"You know, when Trayvon Martin was first shot, I said that this could have been my son. Another way of saying that is: Trayvon Martin could have been me 35 years ago," Obama said. "I think it's important to recognize that the African American community is looking at this issue through a set of experiences and a history that doesn't go away."
That may be the most important thing the president said. History helps explain the pervasiveness of the nation's racial divide. The gap has grown smaller, but it seems destined to persist so long as people think they can wish it out existence.
It would be great if the slate of history could be wiped clean, or if, by edict, life in this country could be declared free and clear of all vestiges of slavery and segregation. But as much as we may want that to be true, it isn't.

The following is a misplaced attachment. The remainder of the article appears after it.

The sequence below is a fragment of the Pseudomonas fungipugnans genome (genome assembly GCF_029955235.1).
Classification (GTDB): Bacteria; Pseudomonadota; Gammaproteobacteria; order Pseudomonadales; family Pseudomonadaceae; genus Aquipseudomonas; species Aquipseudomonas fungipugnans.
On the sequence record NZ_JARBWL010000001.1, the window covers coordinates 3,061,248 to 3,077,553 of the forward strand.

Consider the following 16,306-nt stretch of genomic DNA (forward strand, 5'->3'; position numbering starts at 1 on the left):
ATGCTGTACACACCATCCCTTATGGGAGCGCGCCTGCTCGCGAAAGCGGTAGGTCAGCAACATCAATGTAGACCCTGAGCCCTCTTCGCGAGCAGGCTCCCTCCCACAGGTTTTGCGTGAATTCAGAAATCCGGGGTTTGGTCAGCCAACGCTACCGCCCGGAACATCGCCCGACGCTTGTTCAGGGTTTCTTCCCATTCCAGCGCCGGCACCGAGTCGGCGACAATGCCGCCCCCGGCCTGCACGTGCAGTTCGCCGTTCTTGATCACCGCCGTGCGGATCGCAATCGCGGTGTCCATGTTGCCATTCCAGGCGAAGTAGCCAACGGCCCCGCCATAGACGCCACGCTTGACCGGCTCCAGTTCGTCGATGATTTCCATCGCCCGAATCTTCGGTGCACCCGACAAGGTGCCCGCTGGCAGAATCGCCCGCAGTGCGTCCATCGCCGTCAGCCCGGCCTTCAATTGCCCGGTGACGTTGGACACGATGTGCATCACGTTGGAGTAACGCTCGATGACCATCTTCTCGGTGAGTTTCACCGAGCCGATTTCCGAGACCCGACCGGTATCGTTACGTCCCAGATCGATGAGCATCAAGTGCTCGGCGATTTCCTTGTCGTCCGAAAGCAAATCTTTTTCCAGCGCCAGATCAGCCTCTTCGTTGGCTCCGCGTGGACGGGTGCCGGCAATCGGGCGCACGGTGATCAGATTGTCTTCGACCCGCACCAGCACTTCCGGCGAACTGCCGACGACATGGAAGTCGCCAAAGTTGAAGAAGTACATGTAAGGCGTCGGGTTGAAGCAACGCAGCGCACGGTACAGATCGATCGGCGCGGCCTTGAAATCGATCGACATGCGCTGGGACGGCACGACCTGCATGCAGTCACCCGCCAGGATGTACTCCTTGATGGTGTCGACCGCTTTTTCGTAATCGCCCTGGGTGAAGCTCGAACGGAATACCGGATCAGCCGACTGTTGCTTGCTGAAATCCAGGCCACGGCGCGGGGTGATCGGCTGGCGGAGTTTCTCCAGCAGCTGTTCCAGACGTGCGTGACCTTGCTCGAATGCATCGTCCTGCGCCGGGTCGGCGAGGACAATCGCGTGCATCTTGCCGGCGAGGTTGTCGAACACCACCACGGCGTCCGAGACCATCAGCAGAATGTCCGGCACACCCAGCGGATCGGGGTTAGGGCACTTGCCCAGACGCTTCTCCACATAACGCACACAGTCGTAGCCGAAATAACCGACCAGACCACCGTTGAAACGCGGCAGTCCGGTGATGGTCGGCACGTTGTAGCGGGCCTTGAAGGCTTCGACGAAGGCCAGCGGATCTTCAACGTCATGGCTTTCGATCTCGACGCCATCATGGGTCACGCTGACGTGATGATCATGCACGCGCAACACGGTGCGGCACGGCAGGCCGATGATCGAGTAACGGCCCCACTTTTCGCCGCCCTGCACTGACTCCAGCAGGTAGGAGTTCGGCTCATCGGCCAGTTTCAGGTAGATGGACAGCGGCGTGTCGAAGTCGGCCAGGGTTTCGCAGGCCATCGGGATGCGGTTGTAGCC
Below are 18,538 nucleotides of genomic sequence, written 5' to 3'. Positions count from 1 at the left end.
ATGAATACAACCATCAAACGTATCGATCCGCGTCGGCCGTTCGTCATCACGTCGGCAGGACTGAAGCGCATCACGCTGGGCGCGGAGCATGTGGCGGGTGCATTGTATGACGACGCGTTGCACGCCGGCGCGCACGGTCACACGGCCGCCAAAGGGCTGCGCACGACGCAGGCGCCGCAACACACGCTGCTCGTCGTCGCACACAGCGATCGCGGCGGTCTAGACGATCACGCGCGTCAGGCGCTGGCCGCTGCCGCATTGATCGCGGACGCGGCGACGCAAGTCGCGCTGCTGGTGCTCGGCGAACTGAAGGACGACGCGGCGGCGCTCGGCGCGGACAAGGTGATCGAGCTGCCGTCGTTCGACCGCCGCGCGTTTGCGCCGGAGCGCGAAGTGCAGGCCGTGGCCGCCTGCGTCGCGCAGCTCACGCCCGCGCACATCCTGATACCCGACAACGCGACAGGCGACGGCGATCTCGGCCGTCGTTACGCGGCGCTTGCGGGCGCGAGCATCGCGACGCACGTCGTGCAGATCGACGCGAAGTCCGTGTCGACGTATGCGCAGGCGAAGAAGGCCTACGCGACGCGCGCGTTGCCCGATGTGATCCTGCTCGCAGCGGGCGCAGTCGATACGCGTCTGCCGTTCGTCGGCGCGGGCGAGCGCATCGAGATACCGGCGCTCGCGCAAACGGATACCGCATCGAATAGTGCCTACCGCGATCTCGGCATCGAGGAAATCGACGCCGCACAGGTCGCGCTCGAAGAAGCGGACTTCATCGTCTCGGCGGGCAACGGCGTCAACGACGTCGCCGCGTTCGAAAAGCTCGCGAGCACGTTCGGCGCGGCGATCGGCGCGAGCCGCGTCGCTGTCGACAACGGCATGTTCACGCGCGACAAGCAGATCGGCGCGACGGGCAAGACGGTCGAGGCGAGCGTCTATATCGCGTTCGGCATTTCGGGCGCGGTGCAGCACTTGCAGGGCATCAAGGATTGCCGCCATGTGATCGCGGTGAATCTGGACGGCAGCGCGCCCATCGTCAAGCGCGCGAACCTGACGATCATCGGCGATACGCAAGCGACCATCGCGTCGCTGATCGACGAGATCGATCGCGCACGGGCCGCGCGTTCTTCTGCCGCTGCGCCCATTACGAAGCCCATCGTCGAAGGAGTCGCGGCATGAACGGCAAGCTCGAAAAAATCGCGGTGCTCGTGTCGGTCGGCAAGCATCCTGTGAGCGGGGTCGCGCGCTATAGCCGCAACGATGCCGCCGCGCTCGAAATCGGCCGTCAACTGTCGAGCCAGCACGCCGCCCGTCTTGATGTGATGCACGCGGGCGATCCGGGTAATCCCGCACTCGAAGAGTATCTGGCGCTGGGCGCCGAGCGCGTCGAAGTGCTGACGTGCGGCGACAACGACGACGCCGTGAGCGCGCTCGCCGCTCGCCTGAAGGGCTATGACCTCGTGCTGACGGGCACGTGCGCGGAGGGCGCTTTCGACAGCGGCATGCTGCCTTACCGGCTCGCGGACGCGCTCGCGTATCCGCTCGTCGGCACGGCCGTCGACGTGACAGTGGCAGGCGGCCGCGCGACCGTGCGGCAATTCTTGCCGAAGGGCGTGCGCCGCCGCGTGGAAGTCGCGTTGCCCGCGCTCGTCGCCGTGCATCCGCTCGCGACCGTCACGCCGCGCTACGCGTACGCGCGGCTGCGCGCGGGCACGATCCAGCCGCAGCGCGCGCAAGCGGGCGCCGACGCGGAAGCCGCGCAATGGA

Obama said few African American men, including himself, "haven't had the experience of being followed when they were shopping." He made the critical link between racial profiling and the fact that "African American young men are disproportionately involved in the criminal justice system."
Obama could have linked crime to poverty and bad schools, which also disproportionately affect African Americans. Little has changed in that regard since W.E.B. DuBois, writing in The Philadelphia Negro 114 years ago, cited poverty and illiteracy as exacerbating crime among black people.
Today, people who never experienced slavery or segregation can feel their impact. That may be hard to believe under a black president. But his achievements only extend so far. Disparities rooted in discrimination provide the context of the outrage over the Zimmerman verdict. Obama stated the truth because he wants the nation to overcome it, not to be further divided.